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Written By: Kelley Herring

You already know that the foods you eat can impact your physical health. But you might not realize the profound impact your food choices can have on your mood, emotions and mental health.

Of course, we’ve all experienced the feeling of being “hangry” (so darn hungry that we become short and ill-tempered). Conversely, most of us can relate to feeling euphoric during and after a delicious or long-awaited meal.

In today’s article, you’ll discover:

  • The “chemical imbalance” myth of depression

  • The link between inflammation and mood; and

  • The promising research linking the keto diet to a sunnier disposition

Depression is Not a Chemical Imbalance

You’ve no doubt seen pharmaceutical commercials, peddling pills that promise to straighten out the “chemical imbalance” that’s making you blue.

Selling antidepressant drugs based on the “chemical imbalance theory” has certainly boosted Big Pharma’s profits. In fact, antidepressants are a $12 billion dollar annual market in the U.S. alone! But research shows that depression is actually not caused by a mythical chemical imbalance.

Consider these facts:

  • Simply reducing levels of norepinephrine, serotonin and dopamine does not produce depression in humans.i

  • While some depressed patients do have low levels of serotonin and norepinephrine, the majority of depressed patients do not.ii

  • Some depressed patients have very high levels of serotonin and norepinephrine (while others with no history of depression have low levels).iii

  • Reviews of studies show no link between depression and “chemical imbalances” in the brain.iv, v

So if depression is not the result of a chemical imbalance, what is it?

Depression as a Symptom, Not a Disease

Recent research on depression points to a theory called The Immune-Cytokine Model of Depression (ICMD). In this model, depression is not considered a disease, but rather a symptom of inflammation and immune system activation.vi

In an inflammatory state, tiny inflammatory chemicals called cytokines are produced, notably including interferon (IFN-g), tumor necrosis factor (TNF-a) and interleukins (IL-1) and (IL-10).

Nearly 40 years ago, scientists found that cytokines are capable of producing a wide variety of psychiatric and neurological symptoms – the very same symptoms that are characteristic of “depression”!vii, viii

Let’s take a look at the research between inflammation and depression:

  • Depressed patients have statistically higher levels of IL-6 and TNF-a.ix

  • Higher inflammation (as measured by C-reactive protein) is an independent risk factor for major depression in women.x

  • When inflammatory endotoxins are given to healthy patients, they display symptoms of depression.xi

  • Twenty-five percent of patients who take Interferon (an inflammatory medication used to treat hepatitis C) develop major depression.xii

  • When depression is diagnosed as “in remission”, blood tests often show a concurrent drop in inflammatory markers.xiii

But what is the root cause of the inflammation that can affect our brain in the first place?

depression, ketogenic, keto

Diet and Depression: The Inflammation Connection

As you know, what you eat can have a big impact on your levels of inflammation.

In fact, we’ve long known that healthy fats – especially the vital omega-3’s in wild seafood, conjugated linoleic acid (CLA) in grass-fed meats, and monounsaturated fats in olives, olive oil, avocados and pastured lard (yes, this is a superb source of MUFAs) – are important anti-inflammatory foods.xiv, xv, xvi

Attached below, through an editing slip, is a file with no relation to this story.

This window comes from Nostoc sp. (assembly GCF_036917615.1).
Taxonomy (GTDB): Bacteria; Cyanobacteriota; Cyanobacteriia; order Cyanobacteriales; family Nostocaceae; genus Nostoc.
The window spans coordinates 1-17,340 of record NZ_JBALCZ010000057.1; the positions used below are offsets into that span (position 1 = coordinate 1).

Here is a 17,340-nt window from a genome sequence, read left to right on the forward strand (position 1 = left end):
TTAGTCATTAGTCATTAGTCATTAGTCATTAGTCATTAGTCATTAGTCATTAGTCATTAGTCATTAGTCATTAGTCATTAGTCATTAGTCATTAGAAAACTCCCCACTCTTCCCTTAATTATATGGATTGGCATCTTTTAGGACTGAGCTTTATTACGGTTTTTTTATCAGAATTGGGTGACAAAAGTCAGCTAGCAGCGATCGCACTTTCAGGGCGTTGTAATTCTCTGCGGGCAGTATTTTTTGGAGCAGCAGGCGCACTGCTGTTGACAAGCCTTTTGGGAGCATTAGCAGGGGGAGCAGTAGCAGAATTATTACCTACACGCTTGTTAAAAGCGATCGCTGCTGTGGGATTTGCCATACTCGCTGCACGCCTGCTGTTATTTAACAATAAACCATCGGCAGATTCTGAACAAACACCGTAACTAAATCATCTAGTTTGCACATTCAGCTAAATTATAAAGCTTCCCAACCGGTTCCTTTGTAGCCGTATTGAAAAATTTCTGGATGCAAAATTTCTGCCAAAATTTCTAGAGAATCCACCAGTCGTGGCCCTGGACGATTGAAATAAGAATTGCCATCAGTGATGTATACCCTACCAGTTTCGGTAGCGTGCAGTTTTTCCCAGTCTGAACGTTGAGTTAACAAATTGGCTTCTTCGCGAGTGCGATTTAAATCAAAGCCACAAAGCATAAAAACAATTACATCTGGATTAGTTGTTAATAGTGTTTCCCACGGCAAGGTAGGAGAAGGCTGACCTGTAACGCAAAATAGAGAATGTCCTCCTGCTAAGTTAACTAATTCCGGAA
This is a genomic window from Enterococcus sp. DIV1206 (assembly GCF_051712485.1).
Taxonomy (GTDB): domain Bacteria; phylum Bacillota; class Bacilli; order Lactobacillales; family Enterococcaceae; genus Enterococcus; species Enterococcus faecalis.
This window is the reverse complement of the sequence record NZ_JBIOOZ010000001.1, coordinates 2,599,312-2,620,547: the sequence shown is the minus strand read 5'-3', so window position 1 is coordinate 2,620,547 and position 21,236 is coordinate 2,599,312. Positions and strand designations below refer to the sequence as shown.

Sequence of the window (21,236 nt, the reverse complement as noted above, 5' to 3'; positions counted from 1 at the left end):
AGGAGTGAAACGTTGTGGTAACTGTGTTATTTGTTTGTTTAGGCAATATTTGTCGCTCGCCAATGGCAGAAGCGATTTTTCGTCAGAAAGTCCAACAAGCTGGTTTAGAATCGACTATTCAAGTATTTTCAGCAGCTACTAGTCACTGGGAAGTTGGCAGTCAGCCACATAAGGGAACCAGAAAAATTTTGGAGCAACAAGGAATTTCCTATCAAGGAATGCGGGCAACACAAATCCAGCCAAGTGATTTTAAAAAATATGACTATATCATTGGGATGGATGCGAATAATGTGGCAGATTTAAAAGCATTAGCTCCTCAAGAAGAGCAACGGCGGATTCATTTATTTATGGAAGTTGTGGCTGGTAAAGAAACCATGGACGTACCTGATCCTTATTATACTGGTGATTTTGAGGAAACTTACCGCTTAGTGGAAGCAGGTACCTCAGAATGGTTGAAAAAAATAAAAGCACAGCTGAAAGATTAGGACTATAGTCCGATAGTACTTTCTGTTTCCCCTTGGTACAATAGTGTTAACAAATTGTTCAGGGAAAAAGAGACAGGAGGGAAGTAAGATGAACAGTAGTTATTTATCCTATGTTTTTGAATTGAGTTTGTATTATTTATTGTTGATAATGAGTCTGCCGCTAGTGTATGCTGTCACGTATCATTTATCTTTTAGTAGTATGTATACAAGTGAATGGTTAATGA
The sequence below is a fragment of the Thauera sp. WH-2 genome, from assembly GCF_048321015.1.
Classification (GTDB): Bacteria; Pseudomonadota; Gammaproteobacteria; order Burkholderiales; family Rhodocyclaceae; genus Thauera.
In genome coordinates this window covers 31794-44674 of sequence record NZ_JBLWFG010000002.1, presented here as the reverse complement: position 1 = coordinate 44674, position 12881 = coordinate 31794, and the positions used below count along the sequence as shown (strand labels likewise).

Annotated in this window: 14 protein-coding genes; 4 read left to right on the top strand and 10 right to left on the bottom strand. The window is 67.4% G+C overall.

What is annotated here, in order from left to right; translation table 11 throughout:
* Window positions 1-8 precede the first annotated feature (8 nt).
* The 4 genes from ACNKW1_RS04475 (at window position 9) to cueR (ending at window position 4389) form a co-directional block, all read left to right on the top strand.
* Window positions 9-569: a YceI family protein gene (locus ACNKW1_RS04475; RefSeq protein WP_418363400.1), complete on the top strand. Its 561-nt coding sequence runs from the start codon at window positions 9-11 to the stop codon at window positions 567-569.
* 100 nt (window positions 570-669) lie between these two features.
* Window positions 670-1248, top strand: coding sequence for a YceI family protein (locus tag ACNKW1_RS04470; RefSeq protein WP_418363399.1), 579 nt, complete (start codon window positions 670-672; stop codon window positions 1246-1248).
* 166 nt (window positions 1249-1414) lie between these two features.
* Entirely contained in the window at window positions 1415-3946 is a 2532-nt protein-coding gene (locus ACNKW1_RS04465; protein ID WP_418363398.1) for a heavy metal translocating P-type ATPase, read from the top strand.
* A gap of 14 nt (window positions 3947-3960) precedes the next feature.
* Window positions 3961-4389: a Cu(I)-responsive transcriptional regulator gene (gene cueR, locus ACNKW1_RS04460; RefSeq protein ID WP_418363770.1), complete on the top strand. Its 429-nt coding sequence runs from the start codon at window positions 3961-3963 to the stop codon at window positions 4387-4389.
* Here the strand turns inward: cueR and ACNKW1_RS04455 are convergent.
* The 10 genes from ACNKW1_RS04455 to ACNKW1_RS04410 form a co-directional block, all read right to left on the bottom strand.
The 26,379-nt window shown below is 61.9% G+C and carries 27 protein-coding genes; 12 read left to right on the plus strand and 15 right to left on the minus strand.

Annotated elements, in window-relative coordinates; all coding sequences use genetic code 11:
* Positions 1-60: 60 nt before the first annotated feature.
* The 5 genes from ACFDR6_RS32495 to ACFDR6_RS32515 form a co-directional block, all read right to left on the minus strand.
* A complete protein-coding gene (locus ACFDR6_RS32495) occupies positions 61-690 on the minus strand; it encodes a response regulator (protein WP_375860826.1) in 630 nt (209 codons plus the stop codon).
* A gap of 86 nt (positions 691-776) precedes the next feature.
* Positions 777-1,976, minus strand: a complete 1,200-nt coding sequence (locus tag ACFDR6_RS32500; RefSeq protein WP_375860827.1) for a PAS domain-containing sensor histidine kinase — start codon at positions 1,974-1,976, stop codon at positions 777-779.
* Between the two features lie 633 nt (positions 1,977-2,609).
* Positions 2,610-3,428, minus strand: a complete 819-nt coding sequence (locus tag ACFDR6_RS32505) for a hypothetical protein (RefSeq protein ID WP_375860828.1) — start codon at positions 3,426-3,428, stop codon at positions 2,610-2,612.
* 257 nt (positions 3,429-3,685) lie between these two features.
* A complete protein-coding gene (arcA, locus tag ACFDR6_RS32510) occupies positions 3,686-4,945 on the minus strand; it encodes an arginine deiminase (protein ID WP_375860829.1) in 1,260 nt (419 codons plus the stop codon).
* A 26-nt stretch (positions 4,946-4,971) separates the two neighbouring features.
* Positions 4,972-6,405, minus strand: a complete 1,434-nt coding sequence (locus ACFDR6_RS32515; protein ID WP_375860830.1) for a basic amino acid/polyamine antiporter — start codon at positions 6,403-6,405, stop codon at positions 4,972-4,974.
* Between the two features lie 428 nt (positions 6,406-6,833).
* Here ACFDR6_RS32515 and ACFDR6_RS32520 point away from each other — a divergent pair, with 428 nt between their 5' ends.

Of course, science has also shown that unhealthy foods like hydrogenated “trans” fats, seed and vegetable oils, and sugar can dramatically increase levels of inflammation and set the stage for chronic diseases.xvii

And when it comes to sugar, the link between consuming the sweet stuff and suffering from a depressed mood – is becoming more and more clear.

In fact, a study published in the Journal of Affective Disorders, found that diabetics with poor glycemic control experienced more severe depressive symptoms than those with better control of blood sugar.xviii Another study found that drugs which help to stabilize blood sugar also function as anti-depressants.xix

And research published in Scientific Reports found that men who ate 67 grams of sugar or more per day were 23% more likely to have depression after 5 years. Men who kept their daily sugar to 40 grams or less had much lower risk of depression.xx

Considering the connections between sugar and chronic inflammation, it is no surprise that a ketogenic diet could play a therapeutic role to ease the symptoms of depression.

keto diet

 

How the Keto Diet Can Ease Depression

Ketogenic diets have been used for the last 100 years to treat stubborn neurological conditions, like epilepsy. In recent years, it has been used with success to treat Parkinson’s Disease, traumatic brain injury, Alzheimer’s and more.xxi, xxii

In fact, many proponents of the keto diet believe that its sugar-slashing, inflammation-reducing benefits are at the core of its ability to heal the brain. Dr. Georgia Ede, a Harvard University-trained psychiatrist who studies the relationship between mental health and nutrition, says:

“…when refined carbs and sugar serve as the brain’s primary food source, the neural pathways are overwhelmed with free radicals and glucose, depleting our natural internal antioxidants and leading to excess oxidation and inflammation. When the brain draws its energy from ketones, fewer free radicals are produced, allowing our natural antioxidants to easily neutralize them without becoming depleted. Mitochondria, the “engines” of cells, function more effectively, and neurotransmitters’ journeys across synapses may be eased.”

In addition, the keto diet appears to help the body produce optimal amounts of GABA, the brain’s main inhibitory neurotransmitter, which has also been shown to help alleviate anxiety and depression.xxiii